It would seem apparent that issues associated with inflation are likely to be of possible concern for those conducting business in Cambodia or business in Laos going forward. The same may also be true for those conducting business in the neighboring Kingdom of Thailand. In any case, inflation is an important economic issue that must be discussed. It is certainly a positive sign that officials in Laos and Cambodia are aware of these issues, but the ramifications of possible future inflation have yet to be fully realized. Issues associated with inflation are a cause for concern in countries such as the United States, but in the context of so-called “developing nations” this issue can be extremely important. Therefore, those interested in the issue of inflation in a Southeast Asian context may be prudent to continue following this developing story.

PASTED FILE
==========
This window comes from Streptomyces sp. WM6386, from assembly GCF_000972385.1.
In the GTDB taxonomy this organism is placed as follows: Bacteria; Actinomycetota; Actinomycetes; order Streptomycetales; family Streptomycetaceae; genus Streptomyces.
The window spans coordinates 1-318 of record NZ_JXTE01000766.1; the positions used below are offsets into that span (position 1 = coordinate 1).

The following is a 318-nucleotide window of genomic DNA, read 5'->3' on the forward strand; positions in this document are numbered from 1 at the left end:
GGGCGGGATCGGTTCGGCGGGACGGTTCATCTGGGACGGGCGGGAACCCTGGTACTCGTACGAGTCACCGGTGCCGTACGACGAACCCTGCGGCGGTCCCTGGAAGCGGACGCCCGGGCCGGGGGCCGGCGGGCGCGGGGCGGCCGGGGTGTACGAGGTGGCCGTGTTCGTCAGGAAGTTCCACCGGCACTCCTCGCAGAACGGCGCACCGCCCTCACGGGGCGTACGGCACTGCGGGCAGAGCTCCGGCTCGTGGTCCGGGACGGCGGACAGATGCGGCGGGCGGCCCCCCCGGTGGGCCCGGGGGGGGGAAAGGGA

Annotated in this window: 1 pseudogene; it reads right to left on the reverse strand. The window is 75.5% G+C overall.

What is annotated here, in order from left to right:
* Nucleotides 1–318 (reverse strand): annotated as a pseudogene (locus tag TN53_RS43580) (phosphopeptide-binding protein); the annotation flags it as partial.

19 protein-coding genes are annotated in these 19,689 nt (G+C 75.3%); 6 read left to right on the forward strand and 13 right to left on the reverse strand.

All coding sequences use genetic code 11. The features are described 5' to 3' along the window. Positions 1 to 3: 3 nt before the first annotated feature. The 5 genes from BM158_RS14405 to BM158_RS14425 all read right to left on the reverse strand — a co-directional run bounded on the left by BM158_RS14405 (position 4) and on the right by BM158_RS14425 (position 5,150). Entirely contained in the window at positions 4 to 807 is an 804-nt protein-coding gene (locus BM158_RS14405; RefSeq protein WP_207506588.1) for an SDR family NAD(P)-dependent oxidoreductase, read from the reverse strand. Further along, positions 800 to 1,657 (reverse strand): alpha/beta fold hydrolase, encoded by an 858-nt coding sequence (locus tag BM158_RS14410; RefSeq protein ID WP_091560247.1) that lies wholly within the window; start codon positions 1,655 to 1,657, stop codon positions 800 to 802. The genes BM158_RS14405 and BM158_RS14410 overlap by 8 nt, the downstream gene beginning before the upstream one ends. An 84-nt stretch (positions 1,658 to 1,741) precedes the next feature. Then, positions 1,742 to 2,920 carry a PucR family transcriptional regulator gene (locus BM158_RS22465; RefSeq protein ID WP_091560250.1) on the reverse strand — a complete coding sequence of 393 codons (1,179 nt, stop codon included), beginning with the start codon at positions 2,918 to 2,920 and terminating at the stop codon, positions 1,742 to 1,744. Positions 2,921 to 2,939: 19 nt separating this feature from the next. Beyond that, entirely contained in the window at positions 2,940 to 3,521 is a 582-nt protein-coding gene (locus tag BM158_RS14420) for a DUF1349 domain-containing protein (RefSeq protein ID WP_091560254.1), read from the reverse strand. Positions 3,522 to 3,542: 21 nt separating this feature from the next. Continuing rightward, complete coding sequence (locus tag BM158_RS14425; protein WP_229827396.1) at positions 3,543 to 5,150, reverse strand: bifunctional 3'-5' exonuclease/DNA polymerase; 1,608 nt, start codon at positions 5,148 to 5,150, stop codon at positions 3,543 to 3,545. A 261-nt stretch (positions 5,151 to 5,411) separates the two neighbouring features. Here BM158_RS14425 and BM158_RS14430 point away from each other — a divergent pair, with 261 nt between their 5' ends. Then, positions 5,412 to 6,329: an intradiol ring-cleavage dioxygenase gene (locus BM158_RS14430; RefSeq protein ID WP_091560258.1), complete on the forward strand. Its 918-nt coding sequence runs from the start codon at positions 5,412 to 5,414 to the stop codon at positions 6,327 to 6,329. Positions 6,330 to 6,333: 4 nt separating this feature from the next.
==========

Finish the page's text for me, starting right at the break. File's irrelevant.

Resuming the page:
For related information please see: Thailand business.

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4th March 2011

It recently came to this blogger’s attention via Mr. Paul Huang at the Law Firm of Cenlaw in Shanghai, China that Chinese government officials have promulgated new rules for reviewing mergers and acquisitions in a national security context. To quote Mr. Paul Huang directly: